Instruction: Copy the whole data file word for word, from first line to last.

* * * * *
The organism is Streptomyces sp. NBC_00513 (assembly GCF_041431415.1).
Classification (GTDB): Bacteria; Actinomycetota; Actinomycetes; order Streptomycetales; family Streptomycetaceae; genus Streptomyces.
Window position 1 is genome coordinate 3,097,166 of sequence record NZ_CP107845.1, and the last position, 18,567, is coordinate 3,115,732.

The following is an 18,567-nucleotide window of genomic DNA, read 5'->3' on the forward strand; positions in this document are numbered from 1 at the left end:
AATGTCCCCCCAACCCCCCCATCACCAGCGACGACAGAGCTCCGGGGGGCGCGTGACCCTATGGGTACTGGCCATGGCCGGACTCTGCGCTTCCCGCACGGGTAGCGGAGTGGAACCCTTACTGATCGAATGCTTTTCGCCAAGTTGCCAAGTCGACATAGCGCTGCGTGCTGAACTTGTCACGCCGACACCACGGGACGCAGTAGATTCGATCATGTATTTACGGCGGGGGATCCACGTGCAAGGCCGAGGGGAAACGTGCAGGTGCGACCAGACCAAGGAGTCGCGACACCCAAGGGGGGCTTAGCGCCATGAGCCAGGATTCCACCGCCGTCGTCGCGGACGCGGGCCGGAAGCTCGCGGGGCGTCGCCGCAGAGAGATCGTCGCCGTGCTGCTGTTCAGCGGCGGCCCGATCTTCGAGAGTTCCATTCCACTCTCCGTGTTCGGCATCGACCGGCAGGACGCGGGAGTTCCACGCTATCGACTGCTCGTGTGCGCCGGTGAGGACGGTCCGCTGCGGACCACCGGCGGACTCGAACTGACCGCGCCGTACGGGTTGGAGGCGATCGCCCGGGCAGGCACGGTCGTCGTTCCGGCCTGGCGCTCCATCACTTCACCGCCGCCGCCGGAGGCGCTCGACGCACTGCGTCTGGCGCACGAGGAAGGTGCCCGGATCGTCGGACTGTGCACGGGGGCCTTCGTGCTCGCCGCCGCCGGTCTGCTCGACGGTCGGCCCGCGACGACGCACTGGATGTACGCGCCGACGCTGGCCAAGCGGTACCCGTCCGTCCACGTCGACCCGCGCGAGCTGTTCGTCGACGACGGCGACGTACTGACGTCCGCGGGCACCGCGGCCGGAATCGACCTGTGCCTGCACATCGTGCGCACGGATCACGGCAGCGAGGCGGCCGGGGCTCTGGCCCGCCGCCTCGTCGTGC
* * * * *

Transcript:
The organism is Streptomyces sp. NBC_00513 (assembly GCF_041431415.1).
Classification (GTDB): Bacteria; Actinomycetota; Actinomycetes; order Streptomycetales; family Streptomycetaceae; genus Streptomyces.
Window position 1 is genome coordinate 3,097,166 of sequence record NZ_CP107845.1, and the last position, 18,567, is coordinate 3,115,732.

The following is an 18,567-nucleotide window of genomic DNA, read 5'->3' on the forward strand; positions in this document are numbered from 1 at the left end:
AATGTCCCCCCAACCCCCCCATCACCAGCGACGACAGAGCTCCGGGGGGCGCGTGACCCTATGGGTACTGGCCATGGCCGGACTCTGCGCTTCCCGCACGGGTAGCGGAGTGGAACCCTTACTGATCGAATGCTTTTCGCCAAGTTGCCAAGTCGACATAGCGCTGCGTGCTGAACTTGTCACGCCGACACCACGGGACGCAGTAGATTCGATCATGTATTTACGGCGGGGGATCCACGTGCAAGGCCGAGGGGAAACGTGCAGGTGCGACCAGACCAAGGAGTCGCGACACCCAAGGGGGGCTTAGCGCCATGAGCCAGGATTCCACCGCCGTCGTCGCGGACGCGGGCCGGAAGCTCGCGGGGCGTCGCCGCAGAGAGATCGTCGCCGTGCTGCTGTTCAGCGGCGGCCCGATCTTCGAGAGTTCCATTCCACTCTCCGTGTTCGGCATCGACCGGCAGGACGCGGGAGTTCCACGCTATCGACTGCTCGTGTGCGCCGGTGAGGACGGTCCGCTGCGGACCACCGGCGGACTCGAACTGACCGCGCCGTACGGGTTGGAGGCGATCGCCCGGGCAGGCACGGTCGTCGTTCCGGCCTGGCGCTCCATCACTTCACCGCCGCCGCCGGAGGCGCTCGACGCACTGCGTCTGGCGCACGAGGAAGGTGCCCGGATCGTCGGACTGTGCACGGGGGCCTTCGTGCTCGCCGCCGCCGGTCTGCTCGACGGTCGGCCCGCGACGACGCACTGGATGTACGCGCCGACGCTGGCCAAGCGGTACCCGTCCGTCCACGTCGACCCGCGCGAGCTGTTCGTCGACGACGGCGACGTACTGACGTCCGCGGGCACCGCGGCCGGAATCGACCTGTGCCTGCACATCGTGCGCACGGATCACGGCAGCGAGGCGGCCGGGGCTCTGGCCCGCCGCCTCGTCGTGC